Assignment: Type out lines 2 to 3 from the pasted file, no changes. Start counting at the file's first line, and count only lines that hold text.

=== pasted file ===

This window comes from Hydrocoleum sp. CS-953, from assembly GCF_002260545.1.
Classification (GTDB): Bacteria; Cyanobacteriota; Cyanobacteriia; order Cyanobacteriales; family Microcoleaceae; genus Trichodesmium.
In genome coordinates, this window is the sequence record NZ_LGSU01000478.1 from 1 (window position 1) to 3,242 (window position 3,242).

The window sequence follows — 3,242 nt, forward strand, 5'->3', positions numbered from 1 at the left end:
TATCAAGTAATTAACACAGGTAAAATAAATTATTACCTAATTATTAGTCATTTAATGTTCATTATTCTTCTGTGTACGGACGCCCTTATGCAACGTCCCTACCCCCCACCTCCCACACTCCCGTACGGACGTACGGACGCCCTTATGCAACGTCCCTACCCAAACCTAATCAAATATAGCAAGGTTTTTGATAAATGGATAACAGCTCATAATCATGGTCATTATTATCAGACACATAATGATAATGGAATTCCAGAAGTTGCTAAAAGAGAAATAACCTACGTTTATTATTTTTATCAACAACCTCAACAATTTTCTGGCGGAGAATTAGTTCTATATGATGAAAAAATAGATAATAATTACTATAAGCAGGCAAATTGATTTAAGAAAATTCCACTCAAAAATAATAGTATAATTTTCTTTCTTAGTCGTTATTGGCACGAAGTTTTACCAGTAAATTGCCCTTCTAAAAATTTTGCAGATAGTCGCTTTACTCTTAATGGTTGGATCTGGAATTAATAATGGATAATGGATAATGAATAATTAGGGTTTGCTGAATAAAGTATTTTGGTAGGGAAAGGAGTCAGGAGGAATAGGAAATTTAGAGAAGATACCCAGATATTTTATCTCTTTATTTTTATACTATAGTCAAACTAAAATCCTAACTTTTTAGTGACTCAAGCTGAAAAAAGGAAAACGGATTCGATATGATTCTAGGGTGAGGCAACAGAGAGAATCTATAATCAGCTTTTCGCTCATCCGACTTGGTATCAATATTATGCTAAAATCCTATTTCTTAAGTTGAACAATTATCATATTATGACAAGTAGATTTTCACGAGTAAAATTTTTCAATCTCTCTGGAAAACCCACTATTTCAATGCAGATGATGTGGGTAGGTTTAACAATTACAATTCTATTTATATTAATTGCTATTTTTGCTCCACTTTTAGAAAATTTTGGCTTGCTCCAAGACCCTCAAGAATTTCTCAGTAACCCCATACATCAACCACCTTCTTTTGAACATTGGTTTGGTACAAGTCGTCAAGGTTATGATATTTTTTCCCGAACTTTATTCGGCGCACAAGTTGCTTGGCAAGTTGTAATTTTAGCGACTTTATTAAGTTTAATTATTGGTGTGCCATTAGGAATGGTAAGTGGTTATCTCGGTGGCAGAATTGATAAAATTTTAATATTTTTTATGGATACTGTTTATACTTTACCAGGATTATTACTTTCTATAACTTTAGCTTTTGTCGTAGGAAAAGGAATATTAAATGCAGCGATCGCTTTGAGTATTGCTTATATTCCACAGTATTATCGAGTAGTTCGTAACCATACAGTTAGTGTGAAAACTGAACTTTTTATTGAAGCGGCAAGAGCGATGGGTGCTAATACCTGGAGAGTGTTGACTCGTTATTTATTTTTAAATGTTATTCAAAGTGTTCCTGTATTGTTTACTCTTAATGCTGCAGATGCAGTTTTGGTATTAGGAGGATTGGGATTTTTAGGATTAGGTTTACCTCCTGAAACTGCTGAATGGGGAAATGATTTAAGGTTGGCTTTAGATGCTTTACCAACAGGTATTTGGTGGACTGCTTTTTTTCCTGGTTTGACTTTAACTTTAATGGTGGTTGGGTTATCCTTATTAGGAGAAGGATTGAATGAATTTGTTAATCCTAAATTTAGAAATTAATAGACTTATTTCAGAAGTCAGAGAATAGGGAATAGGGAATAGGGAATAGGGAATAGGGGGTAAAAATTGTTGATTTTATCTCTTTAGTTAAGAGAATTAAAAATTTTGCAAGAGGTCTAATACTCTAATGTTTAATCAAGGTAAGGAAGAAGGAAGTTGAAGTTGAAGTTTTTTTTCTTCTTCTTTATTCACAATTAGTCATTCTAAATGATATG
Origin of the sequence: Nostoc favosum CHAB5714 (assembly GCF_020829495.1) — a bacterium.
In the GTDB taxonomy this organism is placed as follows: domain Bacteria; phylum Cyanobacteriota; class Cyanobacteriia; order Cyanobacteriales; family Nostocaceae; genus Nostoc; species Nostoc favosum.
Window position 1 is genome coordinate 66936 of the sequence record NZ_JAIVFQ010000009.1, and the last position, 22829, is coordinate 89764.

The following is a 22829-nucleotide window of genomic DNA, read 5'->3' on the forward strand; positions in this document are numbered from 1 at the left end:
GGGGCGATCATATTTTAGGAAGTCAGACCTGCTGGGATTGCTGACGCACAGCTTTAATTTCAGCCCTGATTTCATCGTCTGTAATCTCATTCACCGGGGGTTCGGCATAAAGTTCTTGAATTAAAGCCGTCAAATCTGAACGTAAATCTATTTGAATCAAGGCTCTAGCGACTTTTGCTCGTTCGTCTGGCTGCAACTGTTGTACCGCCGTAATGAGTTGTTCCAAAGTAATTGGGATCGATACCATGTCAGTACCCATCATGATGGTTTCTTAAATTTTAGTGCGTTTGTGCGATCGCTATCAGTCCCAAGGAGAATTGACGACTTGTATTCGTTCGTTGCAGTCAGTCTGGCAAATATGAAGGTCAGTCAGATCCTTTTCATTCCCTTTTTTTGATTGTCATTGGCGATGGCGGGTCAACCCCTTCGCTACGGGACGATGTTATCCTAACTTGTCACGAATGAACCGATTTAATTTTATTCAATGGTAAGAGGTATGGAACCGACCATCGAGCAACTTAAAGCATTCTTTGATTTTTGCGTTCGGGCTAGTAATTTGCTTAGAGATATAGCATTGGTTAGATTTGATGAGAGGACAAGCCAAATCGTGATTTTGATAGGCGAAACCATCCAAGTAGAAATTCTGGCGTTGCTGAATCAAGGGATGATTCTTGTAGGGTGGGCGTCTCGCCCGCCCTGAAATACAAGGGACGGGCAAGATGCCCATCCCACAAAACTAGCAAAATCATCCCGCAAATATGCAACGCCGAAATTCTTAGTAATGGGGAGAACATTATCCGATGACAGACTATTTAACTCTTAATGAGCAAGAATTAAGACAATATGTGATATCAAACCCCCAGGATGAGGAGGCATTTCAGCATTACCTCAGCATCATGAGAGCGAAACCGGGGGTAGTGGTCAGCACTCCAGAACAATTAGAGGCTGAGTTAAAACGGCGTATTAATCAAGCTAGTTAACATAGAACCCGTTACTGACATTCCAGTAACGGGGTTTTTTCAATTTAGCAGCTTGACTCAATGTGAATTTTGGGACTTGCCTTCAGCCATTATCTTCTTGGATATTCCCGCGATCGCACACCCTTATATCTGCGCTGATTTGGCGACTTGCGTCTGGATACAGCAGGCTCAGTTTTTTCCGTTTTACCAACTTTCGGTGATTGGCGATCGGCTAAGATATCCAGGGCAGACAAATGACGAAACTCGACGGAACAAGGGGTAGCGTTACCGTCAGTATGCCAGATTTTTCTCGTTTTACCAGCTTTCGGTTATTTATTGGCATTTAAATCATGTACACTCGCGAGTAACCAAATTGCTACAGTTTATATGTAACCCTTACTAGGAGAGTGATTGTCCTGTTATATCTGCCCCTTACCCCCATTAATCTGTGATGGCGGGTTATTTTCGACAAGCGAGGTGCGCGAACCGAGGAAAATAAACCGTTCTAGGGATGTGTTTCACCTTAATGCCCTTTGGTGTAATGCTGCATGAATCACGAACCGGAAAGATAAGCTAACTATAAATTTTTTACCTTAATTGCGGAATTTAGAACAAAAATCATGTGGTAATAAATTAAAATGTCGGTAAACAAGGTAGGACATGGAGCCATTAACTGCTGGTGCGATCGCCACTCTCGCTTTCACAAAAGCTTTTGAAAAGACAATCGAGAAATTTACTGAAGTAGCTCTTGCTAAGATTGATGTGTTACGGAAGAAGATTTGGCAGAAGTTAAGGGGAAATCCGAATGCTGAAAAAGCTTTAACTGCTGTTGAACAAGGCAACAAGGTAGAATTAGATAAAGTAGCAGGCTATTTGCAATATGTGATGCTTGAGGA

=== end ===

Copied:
Classification (GTDB): Bacteria; Cyanobacteriota; Cyanobacteriia; order Cyanobacteriales; family Microcoleaceae; genus Trichodesmium.
In genome coordinates, this window is the sequence record NZ_LGSU01000478.1 from 1 (window position 1) to 3,242 (window position 3,242).